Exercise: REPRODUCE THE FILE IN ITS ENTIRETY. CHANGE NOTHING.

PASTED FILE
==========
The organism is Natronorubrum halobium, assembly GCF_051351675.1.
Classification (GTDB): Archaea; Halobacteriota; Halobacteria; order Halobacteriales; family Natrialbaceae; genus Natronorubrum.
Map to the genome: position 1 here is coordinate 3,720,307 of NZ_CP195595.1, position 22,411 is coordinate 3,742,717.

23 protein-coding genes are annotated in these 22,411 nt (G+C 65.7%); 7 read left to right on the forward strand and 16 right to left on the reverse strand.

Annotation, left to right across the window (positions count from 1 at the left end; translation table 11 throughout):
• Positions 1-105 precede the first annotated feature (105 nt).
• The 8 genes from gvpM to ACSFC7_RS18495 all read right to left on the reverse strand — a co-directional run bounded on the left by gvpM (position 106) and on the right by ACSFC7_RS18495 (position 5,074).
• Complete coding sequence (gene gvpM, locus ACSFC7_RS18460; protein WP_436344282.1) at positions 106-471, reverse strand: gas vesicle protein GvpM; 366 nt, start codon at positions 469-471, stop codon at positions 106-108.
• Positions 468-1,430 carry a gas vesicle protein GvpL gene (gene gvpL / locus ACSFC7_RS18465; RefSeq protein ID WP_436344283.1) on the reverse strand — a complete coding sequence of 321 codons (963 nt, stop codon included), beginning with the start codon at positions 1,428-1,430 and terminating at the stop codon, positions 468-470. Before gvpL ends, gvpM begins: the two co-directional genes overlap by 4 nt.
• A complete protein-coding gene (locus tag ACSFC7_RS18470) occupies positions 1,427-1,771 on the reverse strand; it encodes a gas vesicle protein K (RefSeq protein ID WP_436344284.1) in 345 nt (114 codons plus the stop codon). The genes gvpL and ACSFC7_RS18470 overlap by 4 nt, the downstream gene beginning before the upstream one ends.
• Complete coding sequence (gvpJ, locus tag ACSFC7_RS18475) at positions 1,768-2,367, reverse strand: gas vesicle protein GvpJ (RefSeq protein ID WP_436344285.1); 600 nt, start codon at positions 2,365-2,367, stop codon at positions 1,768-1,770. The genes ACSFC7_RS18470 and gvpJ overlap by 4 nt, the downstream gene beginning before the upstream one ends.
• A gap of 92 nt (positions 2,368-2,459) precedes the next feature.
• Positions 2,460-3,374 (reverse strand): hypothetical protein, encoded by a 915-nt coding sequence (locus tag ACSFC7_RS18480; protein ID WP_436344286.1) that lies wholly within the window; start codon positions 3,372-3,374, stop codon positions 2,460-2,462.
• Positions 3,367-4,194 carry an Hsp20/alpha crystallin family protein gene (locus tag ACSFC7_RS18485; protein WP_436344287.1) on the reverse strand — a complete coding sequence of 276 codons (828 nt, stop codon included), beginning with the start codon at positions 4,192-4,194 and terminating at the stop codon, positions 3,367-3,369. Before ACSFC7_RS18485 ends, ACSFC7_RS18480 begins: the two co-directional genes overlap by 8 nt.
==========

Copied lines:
The organism is Natronorubrum halobium, assembly GCF_051351675.1.
Classification (GTDB): Archaea; Halobacteriota; Halobacteria; order Halobacteriales; family Natrialbaceae; genus Natronorubrum.
Map to the genome: position 1 here is coordinate 3,720,307 of NZ_CP195595.1, position 22,411 is coordinate 3,742,717.

23 protein-coding genes are annotated in these 22,411 nt (G+C 65.7%); 7 read left to right on the forward strand and 16 right to left on the reverse strand.

Annotation, left to right across the window (positions count from 1 at the left end; translation table 11 throughout):
• Positions 1-105 precede the first annotated feature (105 nt).
• The 8 genes from gvpM to ACSFC7_RS18495 all read right to left on the reverse strand — a co-directional run bounded on the left by gvpM (position 106) and on the right by ACSFC7_RS18495 (position 5,074).
• Complete coding sequence (gene gvpM, locus ACSFC7_RS18460; protein WP_436344282.1) at positions 106-471, reverse strand: gas vesicle protein GvpM; 366 nt, start codon at positions 469-471, stop codon at positions 106-108.
• Positions 468-1,430 carry a gas vesicle protein GvpL gene (gene gvpL / locus ACSFC7_RS18465; RefSeq protein ID WP_436344283.1) on the reverse strand — a complete coding sequence of 321 codons (963 nt, stop codon included), beginning with the start codon at positions 1,428-1,430 and terminating at the stop codon, positions 468-470. Before gvpL ends, gvpM begins: the two co-directional genes overlap by 4 nt.
• A complete protein-coding gene (locus tag ACSFC7_RS18470) occupies positions 1,427-1,771 on the reverse strand; it encodes a gas vesicle protein K (RefSeq protein ID WP_436344284.1) in 345 nt (114 codons plus the stop codon). The genes gvpL and ACSFC7_RS18470 overlap by 4 nt, the downstream gene beginning before the upstream one ends.
• Complete coding sequence (gvpJ, locus tag ACSFC7_RS18475) at positions 1,768-2,367, reverse strand: gas vesicle protein GvpJ (RefSeq protein ID WP_436344285.1); 600 nt, start codon at positions 2,365-2,367, stop codon at positions 1,768-1,770. The genes ACSFC7_RS18470 and gvpJ overlap by 4 nt, the downstream gene beginning before the upstream one ends.
• A gap of 92 nt (positions 2,368-2,459) precedes the next feature.
• Positions 2,460-3,374 (reverse strand): hypothetical protein, encoded by a 915-nt coding sequence (locus tag ACSFC7_RS18480; protein ID WP_436344286.1) that lies wholly within the window; start codon positions 3,372-3,374, stop codon positions 2,460-2,462.
• Positions 3,367-4,194 carry an Hsp20/alpha crystallin family protein gene (locus tag ACSFC7_RS18485; protein WP_436344287.1) on the reverse strand — a complete coding sequence of 276 codons (828 nt, stop codon included), beginning with the start codon at positions 4,192-4,194 and terminating at the stop codon, positions 3,367-3,369. Before ACSFC7_RS18485 ends, ACSFC7_RS18480 begins: the two co-directional genes overlap by 8 nt.